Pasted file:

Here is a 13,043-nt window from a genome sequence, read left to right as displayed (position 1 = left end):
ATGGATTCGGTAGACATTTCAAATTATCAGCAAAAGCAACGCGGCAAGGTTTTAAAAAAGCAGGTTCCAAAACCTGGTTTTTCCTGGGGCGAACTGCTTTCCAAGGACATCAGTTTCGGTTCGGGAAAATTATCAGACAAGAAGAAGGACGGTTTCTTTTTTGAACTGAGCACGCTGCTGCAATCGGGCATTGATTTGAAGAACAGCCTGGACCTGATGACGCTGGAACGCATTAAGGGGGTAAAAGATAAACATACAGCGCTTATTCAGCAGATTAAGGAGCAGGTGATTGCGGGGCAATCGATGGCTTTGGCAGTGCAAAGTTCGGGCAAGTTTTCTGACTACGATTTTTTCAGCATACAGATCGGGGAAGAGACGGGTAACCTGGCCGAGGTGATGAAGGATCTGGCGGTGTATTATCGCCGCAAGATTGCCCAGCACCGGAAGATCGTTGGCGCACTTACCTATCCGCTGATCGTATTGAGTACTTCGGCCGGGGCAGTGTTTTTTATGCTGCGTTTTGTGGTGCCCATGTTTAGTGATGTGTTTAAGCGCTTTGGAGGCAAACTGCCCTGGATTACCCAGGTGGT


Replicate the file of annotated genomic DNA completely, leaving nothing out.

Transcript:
Here is a 13,043-nt window from a genome sequence, read left to right as displayed (position 1 = left end):
ATGGATTCGGTAGACATTTCAAATTATCAGCAAAAGCAACGCGGCAAGGTTTTAAAAAAGCAGGTTCCAAAACCTGGTTTTTCCTGGGGCGAACTGCTTTCCAAGGACATCAGTTTCGGTTCGGGAAAATTATCAGACAAGAAGAAGGACGGTTTCTTTTTTGAACTGAGCACGCTGCTGCAATCGGGCATTGATTTGAAGAACAGCCTGGACCTGATGACGCTGGAACGCATTAAGGGGGTAAAAGATAAACATACAGCGCTTATTCAGCAGATTAAGGAGCAGGTGATTGCGGGGCAATCGATGGCTTTGGCAGTGCAAAGTTCGGGCAAGTTTTCTGACTACGATTTTTTCAGCATACAGATCGGGGAAGAGACGGGTAACCTGGCCGAGGTGATGAAGGATCTGGCGGTGTATTATCGCCGCAAGATTGCCCAGCACCGGAAGATCGTTGGCGCACTTACCTATCCGCTGATCGTATTGAGTACTTCGGCCGGGGCAGTGTTTTTTATGCTGCGTTTTGTGGTGCCCATGTTTAGTGATGTGTTTAAGCGCTTTGGAGGCAAACTGCCCTGGATTACCCAGGTGGT